Celebrate the birthday of an amazing resource with free stuff for Ableton Live

It’s perhaps the most useful Ableton Live-focused resource on the Web. And we’re celebrating its fifth birthday with exclusive freebies for CDM readers.

To put it plainly, I think this whole music tech business is at its best when it supports those people willing to share their skills and knowledge. And I can think of few better examples of individuals who I’d want to support than Madeleine Bloom. A veteran of Ableton support, she’s an inexhaustible source of wisdom for how to use that tool precisely and creatively.

Sonic Bloom is full of free tips and inspiration, so it’s a great place to start if you’re just stuck and want to feel more comfortable and effective with this ubiquitous tool. From there, you can then go shopping for more advanced courseware, and packs for Live and Max for Live.

Talk about a personal story – Madeleine was able to solve health issues by using revenue from the site.

Five years ago, on October 19, I released the first Ableton Live tutorial on Sonic Bloom. I started it as a resource hub after realising there was a need while working in tech support at Ableton. Since then it has grown into the biggest Ableton related website on the net, with close to 600 articles available in English and German each. And that, even though I was very ill for about half of Sonic Bloom’s existence (I used my troubleshooting skills to figure out my health issues). I often just about managed to keep it going, the positive feedback I keep receiving from Sonic Bloom readers has helped a lot. I’m now looking forward to the next five years and creating more things I’ve dreamt up. I feel like I’m still just getting started.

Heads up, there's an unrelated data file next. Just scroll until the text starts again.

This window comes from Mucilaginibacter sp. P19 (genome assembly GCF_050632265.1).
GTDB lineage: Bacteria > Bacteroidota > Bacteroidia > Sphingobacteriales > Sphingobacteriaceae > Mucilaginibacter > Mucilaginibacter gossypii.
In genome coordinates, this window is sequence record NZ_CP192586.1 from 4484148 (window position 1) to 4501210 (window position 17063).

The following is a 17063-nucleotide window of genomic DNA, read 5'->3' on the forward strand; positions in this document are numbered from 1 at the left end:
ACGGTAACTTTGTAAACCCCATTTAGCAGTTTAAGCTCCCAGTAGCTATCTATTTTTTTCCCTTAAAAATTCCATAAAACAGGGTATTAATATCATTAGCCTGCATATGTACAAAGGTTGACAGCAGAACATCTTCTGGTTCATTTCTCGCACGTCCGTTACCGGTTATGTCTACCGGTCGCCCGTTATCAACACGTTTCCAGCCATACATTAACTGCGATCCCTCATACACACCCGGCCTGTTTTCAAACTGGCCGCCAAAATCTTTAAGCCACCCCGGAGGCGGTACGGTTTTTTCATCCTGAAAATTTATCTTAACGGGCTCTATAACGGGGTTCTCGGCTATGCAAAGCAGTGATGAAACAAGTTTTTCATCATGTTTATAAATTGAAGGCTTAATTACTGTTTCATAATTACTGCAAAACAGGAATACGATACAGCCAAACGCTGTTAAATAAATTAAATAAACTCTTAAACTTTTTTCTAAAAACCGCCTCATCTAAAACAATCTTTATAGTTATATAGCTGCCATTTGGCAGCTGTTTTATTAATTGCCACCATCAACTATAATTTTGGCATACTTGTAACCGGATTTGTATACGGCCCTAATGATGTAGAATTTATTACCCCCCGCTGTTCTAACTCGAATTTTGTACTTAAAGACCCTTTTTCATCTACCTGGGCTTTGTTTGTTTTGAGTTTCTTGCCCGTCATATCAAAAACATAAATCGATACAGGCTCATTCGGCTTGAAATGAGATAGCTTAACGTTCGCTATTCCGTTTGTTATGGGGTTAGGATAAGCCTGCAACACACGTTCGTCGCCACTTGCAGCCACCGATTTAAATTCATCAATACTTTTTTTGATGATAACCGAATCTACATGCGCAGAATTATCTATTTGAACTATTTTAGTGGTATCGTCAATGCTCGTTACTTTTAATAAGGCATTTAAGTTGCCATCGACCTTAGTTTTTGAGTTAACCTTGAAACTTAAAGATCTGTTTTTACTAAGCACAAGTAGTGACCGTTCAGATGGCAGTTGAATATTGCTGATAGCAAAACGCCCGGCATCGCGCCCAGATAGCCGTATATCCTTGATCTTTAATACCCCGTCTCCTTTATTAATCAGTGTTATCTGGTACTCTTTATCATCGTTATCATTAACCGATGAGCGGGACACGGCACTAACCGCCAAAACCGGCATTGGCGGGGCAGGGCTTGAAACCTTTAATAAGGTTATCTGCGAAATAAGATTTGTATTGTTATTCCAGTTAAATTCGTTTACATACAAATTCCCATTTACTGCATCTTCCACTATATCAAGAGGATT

I can relate to that struggle to make things work independently, and I’m really hugely happy Madeleine stuck it out. So, let’s celebrate a little.

We have a bunch of stuff to give away – including additional creations by Ableton’s Christian Kleine (like the modular Oscillot):

5 Max for Cats Complete Collection (6 packs, 9 devices)
5 Ableton Live & Push Video Course Bundles
5 House Operators Vol. 1
5 Oscillots
5 Pallas
5 Bengal

Feeling unlucky? Hate leaving things to chance? (Ooh, I hear you… I have a tendency to lose such contests!) Fret not – I asked Madeleine to provide one free download for everyone. So everyone who signs up gets a nice House Operator Device. I demonstrate how not to use it (but hey, I was having fun) here, and prove it’s not limited to house music:

And you can go shopping, because through the 25th of October, everything is half off.

Sign up for our giveaway here. By the way, I’d dragged my feet and had some false starts with the email list. I’ve now got a format I think should work perfectly – we’ll get all the big headlines to you in your inbox, plus some of the music I’m listening and tools I’m using, and the latest on our new video streams, so you don’t lose track. That’ll just be once a week, plus the occasional promo deal and giveaway (for more stuff free).